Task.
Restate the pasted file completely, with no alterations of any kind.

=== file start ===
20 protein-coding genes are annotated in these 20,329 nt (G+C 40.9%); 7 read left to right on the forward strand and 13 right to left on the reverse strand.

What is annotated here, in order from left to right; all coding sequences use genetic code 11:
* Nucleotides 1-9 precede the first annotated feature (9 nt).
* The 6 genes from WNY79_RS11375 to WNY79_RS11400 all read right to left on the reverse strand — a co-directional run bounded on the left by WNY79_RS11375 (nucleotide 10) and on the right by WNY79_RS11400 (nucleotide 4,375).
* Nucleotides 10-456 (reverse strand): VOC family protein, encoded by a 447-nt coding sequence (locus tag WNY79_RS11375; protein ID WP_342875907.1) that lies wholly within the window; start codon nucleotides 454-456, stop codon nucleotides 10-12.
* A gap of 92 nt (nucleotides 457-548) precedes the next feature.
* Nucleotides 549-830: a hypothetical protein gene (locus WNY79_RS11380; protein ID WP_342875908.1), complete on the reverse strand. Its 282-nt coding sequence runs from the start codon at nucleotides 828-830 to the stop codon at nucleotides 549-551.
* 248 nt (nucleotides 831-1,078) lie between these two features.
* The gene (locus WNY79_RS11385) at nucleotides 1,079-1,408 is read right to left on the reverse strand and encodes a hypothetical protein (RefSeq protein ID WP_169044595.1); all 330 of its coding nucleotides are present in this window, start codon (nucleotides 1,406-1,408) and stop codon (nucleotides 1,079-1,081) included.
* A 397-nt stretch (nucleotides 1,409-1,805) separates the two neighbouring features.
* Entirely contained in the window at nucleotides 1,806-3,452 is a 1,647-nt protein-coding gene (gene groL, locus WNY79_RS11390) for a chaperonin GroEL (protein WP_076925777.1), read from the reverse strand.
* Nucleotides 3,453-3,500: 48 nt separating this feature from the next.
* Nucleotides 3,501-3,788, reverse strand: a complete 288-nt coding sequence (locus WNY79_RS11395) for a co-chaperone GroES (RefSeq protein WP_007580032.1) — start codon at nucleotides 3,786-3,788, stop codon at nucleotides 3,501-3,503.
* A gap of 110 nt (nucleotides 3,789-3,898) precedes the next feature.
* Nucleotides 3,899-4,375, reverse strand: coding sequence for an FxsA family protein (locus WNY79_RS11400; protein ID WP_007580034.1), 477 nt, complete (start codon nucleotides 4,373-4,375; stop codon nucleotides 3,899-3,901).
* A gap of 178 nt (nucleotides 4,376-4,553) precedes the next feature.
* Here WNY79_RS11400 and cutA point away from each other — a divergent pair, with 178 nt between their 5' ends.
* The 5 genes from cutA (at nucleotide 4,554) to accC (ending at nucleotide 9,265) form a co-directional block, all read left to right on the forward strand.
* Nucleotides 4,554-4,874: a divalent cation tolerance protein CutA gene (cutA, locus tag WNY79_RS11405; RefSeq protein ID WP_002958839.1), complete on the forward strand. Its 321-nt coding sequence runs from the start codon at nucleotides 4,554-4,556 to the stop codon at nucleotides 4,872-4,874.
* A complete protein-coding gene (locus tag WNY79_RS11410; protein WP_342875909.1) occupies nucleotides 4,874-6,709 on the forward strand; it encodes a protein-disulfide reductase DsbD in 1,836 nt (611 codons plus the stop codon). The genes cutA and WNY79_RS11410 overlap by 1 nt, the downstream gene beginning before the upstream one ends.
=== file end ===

20 protein-coding genes are annotated in these 20,329 nt (G+C 40.9%); 7 read left to right on the forward strand and 13 right to left on the reverse strand.

What is annotated here, in order from left to right; all coding sequences use genetic code 11:
* Nucleotides 1-9 precede the first annotated feature (9 nt).
* The 6 genes from WNY79_RS11375 to WNY79_RS11400 all read right to left on the reverse strand — a co-directional run bounded on the left by WNY79_RS11375 (nucleotide 10) and on the right by WNY79_RS11400 (nucleotide 4,375).
* Nucleotides 10-456 (reverse strand): VOC family protein, encoded by a 447-nt coding sequence (locus tag WNY79_RS11375; protein ID WP_342875907.1) that lies wholly within the window; start codon nucleotides 454-456, stop codon nucleotides 10-12.
* A gap of 92 nt (nucleotides 457-548) precedes the next feature.
* Nucleotides 549-830: a hypothetical protein gene (locus WNY79_RS11380; protein ID WP_342875908.1), complete on the reverse strand. Its 282-nt coding sequence runs from the start codon at nucleotides 828-830 to the stop codon at nucleotides 549-551.
* 248 nt (nucleotides 831-1,078) lie between these two features.
* The gene (locus WNY79_RS11385) at nucleotides 1,079-1,408 is read right to left on the reverse strand and encodes a hypothetical protein (RefSeq protein ID WP_169044595.1); all 330 of its coding nucleotides are present in this window, start codon (nucleotides 1,406-1,408) and stop codon (nucleotides 1,079-1,081) included.
* A 397-nt stretch (nucleotides 1,409-1,805) separates the two neighbouring features.
* Entirely contained in the window at nucleotides 1,806-3,452 is a 1,647-nt protein-coding gene (gene groL, locus WNY79_RS11390) for a chaperonin GroEL (protein WP_076925777.1), read from the reverse strand.
* Nucleotides 3,453-3,500: 48 nt separating this feature from the next.
* Nucleotides 3,501-3,788, reverse strand: a complete 288-nt coding sequence (locus WNY79_RS11395) for a co-chaperone GroES (RefSeq protein WP_007580032.1) — start codon at nucleotides 3,786-3,788, stop codon at nucleotides 3,501-3,503.
* A gap of 110 nt (nucleotides 3,789-3,898) precedes the next feature.
* Nucleotides 3,899-4,375, reverse strand: coding sequence for an FxsA family protein (locus WNY79_RS11400; protein ID WP_007580034.1), 477 nt, complete (start codon nucleotides 4,373-4,375; stop codon nucleotides 3,899-3,901).
* A gap of 178 nt (nucleotides 4,376-4,553) precedes the next feature.
* Here WNY79_RS11400 and cutA point away from each other — a divergent pair, with 178 nt between their 5' ends.
* The 5 genes from cutA (at nucleotide 4,554) to accC (ending at nucleotide 9,265) form a co-directional block, all read left to right on the forward strand.
* Nucleotides 4,554-4,874: a divalent cation tolerance protein CutA gene (cutA, locus tag WNY79_RS11405; RefSeq protein ID WP_002958839.1), complete on the forward strand. Its 321-nt coding sequence runs from the start codon at nucleotides 4,554-4,556 to the stop codon at nucleotides 4,872-4,874.
* A complete protein-coding gene (locus tag WNY79_RS11410; protein WP_342875909.1) occupies nucleotides 4,874-6,709 on the forward strand; it encodes a protein-disulfide reductase DsbD in 1,836 nt (611 codons plus the stop codon). The genes cutA and WNY79_RS11410 overlap by 1 nt, the downstream gene beginning before the upstream one ends.